Project OWL, an IoT and software solution that keeps first responders and victims connected in a natural disaster, has won the 2018 Call for Code Global Challenge.
The Call for Code Global Initiative–a five-year $30 million initiative with support from The Linux Foundation, VC Partner New Enterprise Associates (NEA), and over 80 additional business, humanitarian, and academic institutions–asks developers and data scientists to create scalable technical solutions to some of the most challenging issues facing the world today. The inaugural Call for Code Challenge theme for 2018 was Natural Disaster Preparedness and Relief.
Project OWL, which stands for “Organization, Whereabouts, and Logistics,” is a two-part hardware/software solution. It provides an offline communication infrastructure that gives first responders a simple interface for managing all aspects of a disaster. The physical “clusterduck” network is made of hubs that create a mesh network that can send speech-based communications using conversational systems to a central application.
This application, the OWL software incident management system, uses predictive analytics and multiple data sources to build a dashboard for first responders. The team takes home the USD$200,000 grand prize and the opportunity to deploy the solution through the IBM Corporate Service Corps, among other benefits.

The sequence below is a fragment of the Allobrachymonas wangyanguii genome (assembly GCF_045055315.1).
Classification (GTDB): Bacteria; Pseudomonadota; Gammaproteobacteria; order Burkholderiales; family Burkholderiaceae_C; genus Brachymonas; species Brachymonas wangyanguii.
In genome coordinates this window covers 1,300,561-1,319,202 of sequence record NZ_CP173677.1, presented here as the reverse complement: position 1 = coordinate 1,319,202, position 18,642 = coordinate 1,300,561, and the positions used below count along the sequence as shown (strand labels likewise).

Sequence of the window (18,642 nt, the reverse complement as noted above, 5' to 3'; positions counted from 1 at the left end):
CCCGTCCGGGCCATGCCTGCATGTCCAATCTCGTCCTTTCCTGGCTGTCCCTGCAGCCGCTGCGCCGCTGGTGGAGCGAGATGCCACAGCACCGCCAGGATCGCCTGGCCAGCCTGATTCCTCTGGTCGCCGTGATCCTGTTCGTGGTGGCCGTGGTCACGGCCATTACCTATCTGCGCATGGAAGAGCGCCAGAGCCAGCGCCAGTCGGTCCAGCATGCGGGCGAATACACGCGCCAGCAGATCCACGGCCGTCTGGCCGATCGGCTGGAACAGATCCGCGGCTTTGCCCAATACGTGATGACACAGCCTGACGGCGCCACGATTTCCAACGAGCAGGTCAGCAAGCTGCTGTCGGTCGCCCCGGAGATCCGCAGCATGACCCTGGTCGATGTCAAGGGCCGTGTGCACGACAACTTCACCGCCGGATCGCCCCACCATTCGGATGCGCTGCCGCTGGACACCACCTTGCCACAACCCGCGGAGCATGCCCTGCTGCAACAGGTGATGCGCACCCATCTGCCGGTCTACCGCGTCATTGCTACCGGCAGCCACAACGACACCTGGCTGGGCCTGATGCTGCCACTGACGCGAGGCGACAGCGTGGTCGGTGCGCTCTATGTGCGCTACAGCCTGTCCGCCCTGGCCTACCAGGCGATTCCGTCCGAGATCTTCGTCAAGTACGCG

Seeing the damage caused by the 2015 Nepal earthquake, second-place team Post-Disaster Rapid Response Retrofit (PD3R) from Kathmandu and Bogotá, Colombia created a solution to provide displaced families with immediate access to engineering advice following a natural disaster. Their solution is based on AI taught by 3D model images.
San Francisco Bay Area team Lali Wildfire Detection created a solution to predict the spread of wildfires in real-time with the use of sensor networks. Inspired by a teammate’s first-hand experience growing up surrounded by fires in Ecuador, Project Lali took third place.
PD3R and Project Lali were each awarded USD $25,000. All three winning solutions will also receive long-term open source support from The Linux Foundation.
Over 100,000 developers and data scientists from 156 nations participated in the Call for Code Challenge, creating more than 2,500 applications.
The Challenge’s eminent judges include former President Bill Clinton; Jim Zemlin, Executive Director, The Linux Foundation; Kate Gilmore, United Nations Deputy High Commissioner for Human Rights; Dr. Irwin Redlener, Director of National Center for Disaster Preparedness at the Earth Institute of Columbia University; Deborah Dugan, Chief Executive Officer, (RED); and Grace Kim, Design and Research Lead at Twitter.
A summary of the top five finalist solutions can be read here.
For more information about Call for Code, visit their website.